Book Gadget v0.72

Sunday, May 26, 2013

Why I Disagree with Stephen King and Will Continue to Publish E-Books


A few days ago, bestselling author Stephen King took the world by surprise when he announced that his latest book, Joyland, would only be available on paper.
 
"…let people stir their sticks and go to an actual
bookstore rather than a digital one."
This news came as a shock to me.  Stephen King has always been one of my heroes, a rather wise and clear-thinking representative of those two special groups of people called "readers" and "writers."   He is also one of the individuals who I considered to be a pioneer in electronic publishing, breaking new ground in 2000 by posting an e-book that was downloadable from his own website, and—a year later—becoming the first mainstream author to publish a novel solely as an e-book.

I'm confused, Mr. King.  

First, based on your comments to The Wall Street Journal, there seems to be an anti-technology undertone in your words.  When asked how your devoted readers can get your new book, you said "…let people stir their sticks and go to an actual bookstore rather than a digital one."

With all due respect, Mr. King, my "stick" is doing just fine and does not need stirring.  If you're implying that technology is somehow "bad," I don't agree.  I love my tablet and smart phone and e-books every bit as much as you loved your ragged, dog-eared paperback books as a kid.    If you are implying that technology is making everyone fat and lazy, well, there may be some truth in that...but is there anything more sedentary than the mere act of reading itself?   

The second reason I'm confused, Mr. King, is that there seems to be some sort of political motivation behind your decision, a "Save the Paper Books!" mentality, something akin to saving the whales. Paper books are not an endangered biological species—they are the result of technological advancements that took place a few centuries ago, which some folks resisted, just as some resist the transition to e-books today.  If you want to get political about this issue, it seems to me that a "Save the Trees!" campaign makes a lot more sense.  

But the main reason I'm confused is that, as one of your loyal readers, your unexpected decision has a significant impact on me—a negative one.   I don't currently live in the United States and it will be weeks before I can get your new book.  The fastest way, despite your best intentions, will be for me to order it online, not go to a physical bookstore.  I resent the fact that I will not be able to push a button and have it the same day that it hits the bookshops in New York City.  I also resent the fact that you are trying to force me to read your book in a certain format—paper—instead of the format that I'm now comfortable with and is most convenient for me—e-books.

I'm the author of over 20 thriller and suspense novels, and I will continue to publish in electronic form across all the e-reading platforms so that my fans can have access to my books as quickly and as easily as possible.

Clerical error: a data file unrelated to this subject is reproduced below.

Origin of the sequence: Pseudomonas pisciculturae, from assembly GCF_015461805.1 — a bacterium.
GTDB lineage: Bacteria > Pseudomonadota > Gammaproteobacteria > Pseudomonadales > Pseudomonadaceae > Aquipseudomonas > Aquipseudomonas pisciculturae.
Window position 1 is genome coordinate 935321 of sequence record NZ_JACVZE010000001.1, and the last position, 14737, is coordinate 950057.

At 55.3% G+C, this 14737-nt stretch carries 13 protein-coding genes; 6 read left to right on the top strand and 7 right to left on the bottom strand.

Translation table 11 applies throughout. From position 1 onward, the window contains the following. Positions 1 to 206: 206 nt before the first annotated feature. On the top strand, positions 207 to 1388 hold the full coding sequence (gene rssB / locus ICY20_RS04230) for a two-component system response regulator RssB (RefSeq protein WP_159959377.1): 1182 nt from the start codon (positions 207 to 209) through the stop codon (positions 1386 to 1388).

17 comments:

  1. I think he has a romantic point of view. I agree to the chance of e-book publishing for authors and readers. But there is one point, why a bookstore is better as a digital one. In the internet, they show you just the books which "are like the books you read before". In a bookstore you will see more different types, maybe you get to read the first page of one book, you never wanted to read.But it could be a great experience.
    The internet just shows you "stuff that is like the stuff you have read". So i do not think he acts in a buiseness way, just in an old, romantic way, about stories and paper books.(I am from germany so excuse my shitty english)

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  2. Ah the Dendrophile. I suppose he thinks we will all go to the independent bookstores rather than the chains as well. Unlikely. I am with you. In fact, I just had my first novella printed. I've been all electronic until now, and expect I will be. Particularly in the area of erotica, being able to have a nondescript e-reader in hand beats a bodice ripper cover or one easily identified (like 50 shades).

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  3. As a reader. I agree with Mr. King’s decision to maintain the fundamental format. Personally, I love reading an actual paper book, rather than an e-book. It has a different feel to it. I also agree with Mr. Wells. An e-book collection it’s much easier to store, more accessible to buy, and while traveling you have your library with you. (I guess I love choices). As A writer. I am publishing my work on e format. It is more affordable, and a writer can reach more readers. I am finishing volume one of “The Elementals and The Gabriel Files”, and both will be published on paper and e format, and of course I’ll continue doing so.